|“I believe deeply that the arts are a human right and not a privilege, and I think we need to champion that." Lucy Gellman Photo.|
Neighborhood Music School was built on a platform of economic access. Now its new executive director wants to get it back there.
That’s the story for Noah Bloom, who was named executive director of Neighborhood Music School (NMS) last week. Daniel Gurvich, who joined NMS as executive director in May 2015, stepped down at the end of June.
Prior to his appointment Bloom served as director of programs at NMS for seven years, with a brief stint as interim executive director when Larry Zukof retired from an 18-year tenure in 2014.
“I believe deeply that the arts are a human right and not a privilege, and I think we need to champion that,” Bloom said in an interview last week, seated in his Audubon Street office. “In terms of developing life skills, and the skills that we’re looking for to help students be successful in their future endeavors, the arts are the perfect platform.”
For him, that means doubling down on an investment in community that he has been honing as a musician, music educator, and arts administrator for decades. Bloom grew up in New Haven, jumping between seven of the city’s public schools as he built a foundation in jazz music. As a kid, his education took place not just in classrooms but in the city around him, including teaching peers during his time at High School in the Community and the Educational Center for the Arts, and studying at NMS himself.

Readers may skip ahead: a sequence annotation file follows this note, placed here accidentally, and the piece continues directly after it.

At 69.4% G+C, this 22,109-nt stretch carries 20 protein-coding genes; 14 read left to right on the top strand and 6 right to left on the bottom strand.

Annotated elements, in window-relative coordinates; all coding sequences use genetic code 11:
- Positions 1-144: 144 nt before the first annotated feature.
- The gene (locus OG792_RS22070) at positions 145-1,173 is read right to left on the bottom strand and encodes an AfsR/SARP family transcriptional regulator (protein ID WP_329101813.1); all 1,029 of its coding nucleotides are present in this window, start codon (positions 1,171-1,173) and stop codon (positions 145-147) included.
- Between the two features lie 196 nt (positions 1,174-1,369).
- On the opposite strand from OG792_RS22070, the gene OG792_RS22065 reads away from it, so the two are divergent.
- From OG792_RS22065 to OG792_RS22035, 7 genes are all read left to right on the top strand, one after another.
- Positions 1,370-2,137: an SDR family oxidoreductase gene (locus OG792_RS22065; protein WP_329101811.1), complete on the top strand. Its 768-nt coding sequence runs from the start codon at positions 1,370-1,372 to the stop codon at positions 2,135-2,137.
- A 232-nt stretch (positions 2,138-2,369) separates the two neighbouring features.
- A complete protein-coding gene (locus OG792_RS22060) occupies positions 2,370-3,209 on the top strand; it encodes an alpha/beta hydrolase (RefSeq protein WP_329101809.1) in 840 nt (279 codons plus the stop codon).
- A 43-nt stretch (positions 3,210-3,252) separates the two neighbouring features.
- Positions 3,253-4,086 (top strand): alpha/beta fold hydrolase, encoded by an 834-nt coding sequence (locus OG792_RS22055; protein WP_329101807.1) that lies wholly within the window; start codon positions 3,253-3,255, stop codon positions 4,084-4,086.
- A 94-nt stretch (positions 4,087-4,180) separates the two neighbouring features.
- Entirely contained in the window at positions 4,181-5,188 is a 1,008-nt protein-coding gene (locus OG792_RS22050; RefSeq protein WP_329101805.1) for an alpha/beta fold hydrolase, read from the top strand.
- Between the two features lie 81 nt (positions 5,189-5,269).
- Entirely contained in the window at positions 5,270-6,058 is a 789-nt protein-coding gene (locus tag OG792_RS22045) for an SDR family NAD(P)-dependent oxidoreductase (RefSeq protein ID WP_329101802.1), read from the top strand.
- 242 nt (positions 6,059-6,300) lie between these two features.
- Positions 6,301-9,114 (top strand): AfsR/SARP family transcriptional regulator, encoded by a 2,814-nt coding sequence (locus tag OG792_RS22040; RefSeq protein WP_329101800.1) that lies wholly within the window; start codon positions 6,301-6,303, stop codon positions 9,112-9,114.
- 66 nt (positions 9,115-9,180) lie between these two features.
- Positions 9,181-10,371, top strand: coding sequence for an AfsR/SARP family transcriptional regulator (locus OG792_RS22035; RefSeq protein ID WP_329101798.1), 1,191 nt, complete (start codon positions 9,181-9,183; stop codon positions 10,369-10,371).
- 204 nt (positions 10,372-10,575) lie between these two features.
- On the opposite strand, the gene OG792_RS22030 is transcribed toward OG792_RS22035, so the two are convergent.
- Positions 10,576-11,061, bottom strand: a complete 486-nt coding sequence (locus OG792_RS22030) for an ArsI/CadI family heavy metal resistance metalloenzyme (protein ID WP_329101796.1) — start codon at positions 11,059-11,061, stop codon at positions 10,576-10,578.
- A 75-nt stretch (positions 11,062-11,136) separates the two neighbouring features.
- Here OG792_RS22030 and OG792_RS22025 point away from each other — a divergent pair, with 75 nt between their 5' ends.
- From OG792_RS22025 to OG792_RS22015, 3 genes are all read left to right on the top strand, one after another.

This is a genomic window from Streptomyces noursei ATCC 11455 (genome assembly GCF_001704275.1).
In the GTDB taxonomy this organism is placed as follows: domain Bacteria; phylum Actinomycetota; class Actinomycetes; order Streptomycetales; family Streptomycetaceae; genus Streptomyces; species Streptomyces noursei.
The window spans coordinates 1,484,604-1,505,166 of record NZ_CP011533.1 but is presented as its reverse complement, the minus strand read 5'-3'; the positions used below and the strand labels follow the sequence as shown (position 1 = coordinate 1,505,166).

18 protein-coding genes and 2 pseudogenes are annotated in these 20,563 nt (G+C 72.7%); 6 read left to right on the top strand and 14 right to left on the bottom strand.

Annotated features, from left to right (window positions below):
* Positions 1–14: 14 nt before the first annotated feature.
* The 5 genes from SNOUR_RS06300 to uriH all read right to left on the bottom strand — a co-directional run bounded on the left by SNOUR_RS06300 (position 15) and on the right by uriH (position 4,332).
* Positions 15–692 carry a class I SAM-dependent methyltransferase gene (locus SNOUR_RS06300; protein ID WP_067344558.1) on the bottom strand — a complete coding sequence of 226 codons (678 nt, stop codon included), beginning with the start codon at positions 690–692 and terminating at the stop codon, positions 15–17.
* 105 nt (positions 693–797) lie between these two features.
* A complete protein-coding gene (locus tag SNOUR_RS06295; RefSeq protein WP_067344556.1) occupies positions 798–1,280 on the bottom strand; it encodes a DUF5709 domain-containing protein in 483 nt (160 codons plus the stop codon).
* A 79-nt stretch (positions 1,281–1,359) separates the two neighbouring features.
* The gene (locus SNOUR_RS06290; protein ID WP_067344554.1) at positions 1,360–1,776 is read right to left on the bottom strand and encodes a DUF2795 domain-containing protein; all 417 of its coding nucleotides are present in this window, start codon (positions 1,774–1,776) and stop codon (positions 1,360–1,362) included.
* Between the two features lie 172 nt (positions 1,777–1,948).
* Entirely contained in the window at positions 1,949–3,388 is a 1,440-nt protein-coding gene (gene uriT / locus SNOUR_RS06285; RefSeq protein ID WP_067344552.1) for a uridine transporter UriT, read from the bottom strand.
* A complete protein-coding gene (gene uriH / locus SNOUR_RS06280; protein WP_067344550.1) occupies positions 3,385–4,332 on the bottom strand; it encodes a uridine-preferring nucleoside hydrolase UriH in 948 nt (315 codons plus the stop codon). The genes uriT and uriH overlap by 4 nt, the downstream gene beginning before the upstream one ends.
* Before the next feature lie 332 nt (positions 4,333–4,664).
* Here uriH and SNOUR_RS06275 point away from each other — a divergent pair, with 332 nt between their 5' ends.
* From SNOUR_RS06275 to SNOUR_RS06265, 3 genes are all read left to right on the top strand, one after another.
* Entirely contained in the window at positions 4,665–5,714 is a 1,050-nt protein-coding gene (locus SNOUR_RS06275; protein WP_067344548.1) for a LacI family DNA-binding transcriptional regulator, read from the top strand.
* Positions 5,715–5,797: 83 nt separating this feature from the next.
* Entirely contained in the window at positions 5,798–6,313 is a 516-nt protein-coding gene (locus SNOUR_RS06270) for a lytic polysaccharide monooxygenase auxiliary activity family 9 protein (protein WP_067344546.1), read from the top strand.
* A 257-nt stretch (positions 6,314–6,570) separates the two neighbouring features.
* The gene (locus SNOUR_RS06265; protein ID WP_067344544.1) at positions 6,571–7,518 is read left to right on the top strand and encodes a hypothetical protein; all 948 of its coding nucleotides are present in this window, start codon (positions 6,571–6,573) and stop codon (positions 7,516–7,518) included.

When he left for New York in 1992, he grew his experience on large stages and at small community music schools in New York and California, including most recently the Church Street School for Music and Art in Tribeca. Then around 2012 he saw a posting for NMS’ first-ever director of programs, and decided it was time to come home.
“I was really, really excited to do that work,” he recalled.
When Zukof retired in 2014, Bloom wasn’t interested in becoming executive director. As a friend described it to him, there were two ways to work in the arts, just as there were two ways to fight in the military. One was in the air, suspended above the globe with a bird’s eye view of everything below. The other was on the ground, stumbling through the muck and sand one foot at a time.
“I was like, of course I need to be on the ground,” he recalled. “That’s where my place is at this moment. I had come to be a program director and I wanted to stay in this position.”
But when the job opened up again earlier this year, NMS was in a different place. Since 2012, Bloom has expanded programming within the school and the community, working to grow NMS’s footprint outside Audubon Street.
He worked with Gurvich to triple the school’s financial aid budget in seven years and built new partnerships with organizations ranging from Elm City Communities (the city's housing authority) to Music Haven to The Word to Public Allies. He saw a board that was changing, from long-serving, more tenured members to new community voices that hadn’t been at the table before. At the same time, he was hearing from community members who wanted a champion of New Haven at the helm. And suddenly, it felt like the right moment.
“We have to do this one conversation, one relationship at a time, at the same time that we’re being very active in doing it [access] on as big a scale as we can,” he said. “And I think, trust equals time. We haven’t necessarily done that. We’re gonna keep fighting every day. And I have hope.”